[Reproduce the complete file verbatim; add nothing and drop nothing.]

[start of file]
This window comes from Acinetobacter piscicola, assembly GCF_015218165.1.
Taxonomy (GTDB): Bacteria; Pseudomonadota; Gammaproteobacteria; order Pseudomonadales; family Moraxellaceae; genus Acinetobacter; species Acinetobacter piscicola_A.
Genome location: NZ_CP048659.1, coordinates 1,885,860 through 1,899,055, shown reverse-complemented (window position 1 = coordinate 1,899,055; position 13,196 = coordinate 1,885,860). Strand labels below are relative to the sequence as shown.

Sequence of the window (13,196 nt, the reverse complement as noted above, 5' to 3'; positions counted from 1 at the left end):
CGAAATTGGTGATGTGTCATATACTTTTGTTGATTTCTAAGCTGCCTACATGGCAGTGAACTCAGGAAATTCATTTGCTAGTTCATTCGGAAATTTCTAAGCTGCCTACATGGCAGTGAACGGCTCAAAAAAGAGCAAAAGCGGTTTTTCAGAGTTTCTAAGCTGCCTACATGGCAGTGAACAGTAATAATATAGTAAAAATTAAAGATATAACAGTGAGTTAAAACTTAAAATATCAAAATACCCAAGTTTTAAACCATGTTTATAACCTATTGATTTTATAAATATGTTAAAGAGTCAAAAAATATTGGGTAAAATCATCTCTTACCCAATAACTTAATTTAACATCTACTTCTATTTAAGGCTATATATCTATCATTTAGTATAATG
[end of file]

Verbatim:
This window comes from Acinetobacter piscicola, assembly GCF_015218165.1.
Taxonomy (GTDB): Bacteria; Pseudomonadota; Gammaproteobacteria; order Pseudomonadales; family Moraxellaceae; genus Acinetobacter; species Acinetobacter piscicola_A.
Genome location: NZ_CP048659.1, coordinates 1,885,860 through 1,899,055, shown reverse-complemented (window position 1 = coordinate 1,899,055; position 13,196 = coordinate 1,885,860). Strand labels below are relative to the sequence as shown.

Sequence of the window (13,196 nt, the reverse complement as noted above, 5' to 3'; positions counted from 1 at the left end):
CGAAATTGGTGATGTGTCATATACTTTTGTTGATTTCTAAGCTGCCTACATGGCAGTGAACTCAGGAAATTCATTTGCTAGTTCATTCGGAAATTTCTAAGCTGCCTACATGGCAGTGAACGGCTCAAAAAAGAGCAAAAGCGGTTTTTCAGAGTTTCTAAGCTGCCTACATGGCAGTGAACAGTAATAATATAGTAAAAATTAAAGATATAACAGTGAGTTAAAACTTAAAATATCAAAATACCCAAGTTTTAAACCATGTTTATAACCTATTGATTTTATAAATATGTTAAAGAGTCAAAAAATATTGGGTAAAATCATCTCTTACCCAATAACTTAATTTAACATCTACTTCTATTTAAGGCTATATATCTATCATTTAGTATAATG